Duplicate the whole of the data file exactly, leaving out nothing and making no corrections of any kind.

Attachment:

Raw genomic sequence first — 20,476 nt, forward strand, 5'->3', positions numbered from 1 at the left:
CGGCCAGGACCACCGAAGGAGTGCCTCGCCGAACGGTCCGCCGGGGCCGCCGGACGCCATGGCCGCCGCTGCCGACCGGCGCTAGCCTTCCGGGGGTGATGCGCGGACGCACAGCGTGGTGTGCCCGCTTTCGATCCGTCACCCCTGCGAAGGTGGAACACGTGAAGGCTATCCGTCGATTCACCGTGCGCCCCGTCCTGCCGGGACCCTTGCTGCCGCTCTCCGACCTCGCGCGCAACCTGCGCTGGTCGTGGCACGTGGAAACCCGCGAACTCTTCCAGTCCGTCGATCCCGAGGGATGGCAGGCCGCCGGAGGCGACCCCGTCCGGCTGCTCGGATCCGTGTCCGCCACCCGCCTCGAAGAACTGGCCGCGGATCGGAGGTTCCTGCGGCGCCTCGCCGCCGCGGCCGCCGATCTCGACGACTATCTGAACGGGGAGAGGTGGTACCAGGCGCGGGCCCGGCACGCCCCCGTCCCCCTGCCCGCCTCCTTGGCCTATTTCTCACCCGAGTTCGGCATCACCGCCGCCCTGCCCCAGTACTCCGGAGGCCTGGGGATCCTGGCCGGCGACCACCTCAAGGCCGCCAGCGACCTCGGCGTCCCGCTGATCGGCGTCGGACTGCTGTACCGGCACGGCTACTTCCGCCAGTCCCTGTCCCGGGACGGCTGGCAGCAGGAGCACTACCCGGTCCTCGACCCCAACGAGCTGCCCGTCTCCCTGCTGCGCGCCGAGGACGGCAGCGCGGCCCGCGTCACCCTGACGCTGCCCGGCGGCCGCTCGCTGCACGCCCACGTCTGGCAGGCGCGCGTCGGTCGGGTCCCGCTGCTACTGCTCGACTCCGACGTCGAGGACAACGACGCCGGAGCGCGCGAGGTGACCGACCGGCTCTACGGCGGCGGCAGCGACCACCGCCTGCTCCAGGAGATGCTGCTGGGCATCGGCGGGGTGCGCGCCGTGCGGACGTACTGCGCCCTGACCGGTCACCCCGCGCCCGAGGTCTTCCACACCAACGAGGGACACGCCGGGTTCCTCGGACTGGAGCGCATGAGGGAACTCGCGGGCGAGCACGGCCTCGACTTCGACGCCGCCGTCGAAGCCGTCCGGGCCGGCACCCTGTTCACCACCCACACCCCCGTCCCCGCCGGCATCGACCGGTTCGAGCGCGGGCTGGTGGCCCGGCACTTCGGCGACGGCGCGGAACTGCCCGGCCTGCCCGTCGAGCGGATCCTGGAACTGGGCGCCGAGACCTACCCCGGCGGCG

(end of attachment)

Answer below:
Raw genomic sequence first — 20,476 nt, forward strand, 5'->3', positions numbered from 1 at the left:
CGGCCAGGACCACCGAAGGAGTGCCTCGCCGAACGGTCCGCCGGGGCCGCCGGACGCCATGGCCGCCGCTGCCGACCGGCGCTAGCCTTCCGGGGGTGATGCGCGGACGCACAGCGTGGTGTGCCCGCTTTCGATCCGTCACCCCTGCGAAGGTGGAACACGTGAAGGCTATCCGTCGATTCACCGTGCGCCCCGTCCTGCCGGGACCCTTGCTGCCGCTCTCCGACCTCGCGCGCAACCTGCGCTGGTCGTGGCACGTGGAAACCCGCGAACTCTTCCAGTCCGTCGATCCCGAGGGATGGCAGGCCGCCGGAGGCGACCCCGTCCGGCTGCTCGGATCCGTGTCCGCCACCCGCCTCGAAGAACTGGCCGCGGATCGGAGGTTCCTGCGGCGCCTCGCCGCCGCGGCCGCCGATCTCGACGACTATCTGAACGGGGAGAGGTGGTACCAGGCGCGGGCCCGGCACGCCCCCGTCCCCCTGCCCGCCTCCTTGGCCTATTTCTCACCCGAGTTCGGCATCACCGCCGCCCTGCCCCAGTACTCCGGAGGCCTGGGGATCCTGGCCGGCGACCACCTCAAGGCCGCCAGCGACCTCGGCGTCCCGCTGATCGGCGTCGGACTGCTGTACCGGCACGGCTACTTCCGCCAGTCCCTGTCCCGGGACGGCTGGCAGCAGGAGCACTACCCGGTCCTCGACCCCAACGAGCTGCCCGTCTCCCTGCTGCGCGCCGAGGACGGCAGCGCGGCCCGCGTCACCCTGACGCTGCCCGGCGGCCGCTCGCTGCACGCCCACGTCTGGCAGGCGCGCGTCGGTCGGGTCCCGCTGCTACTGCTCGACTCCGACGTCGAGGACAACGACGCCGGAGCGCGCGAGGTGACCGACCGGCTCTACGGCGGCGGCAGCGACCACCGCCTGCTCCAGGAGATGCTGCTGGGCATCGGCGGGGTGCGCGCCGTGCGGACGTACTGCGCCCTGACCGGTCACCCCGCGCCCGAGGTCTTCCACACCAACGAGGGACACGCCGGGTTCCTCGGACTGGAGCGCATGAGGGAACTCGCGGGCGAGCACGGCCTCGACTTCGACGCCGCCGTCGAAGCCGTCCGGGCCGGCACCCTGTTCACCACCCACACCCCCGTCCCCGCCGGCATCGACCGGTTCGAGCGCGGGCTGGTGGCCCGGCACTTCGGCGACGGCGCGGAACTGCCCGGCCTGCCCGTCGAGCGGATCCTGGAACTGGGCGCCGAGACCTACCCCGGCGGCG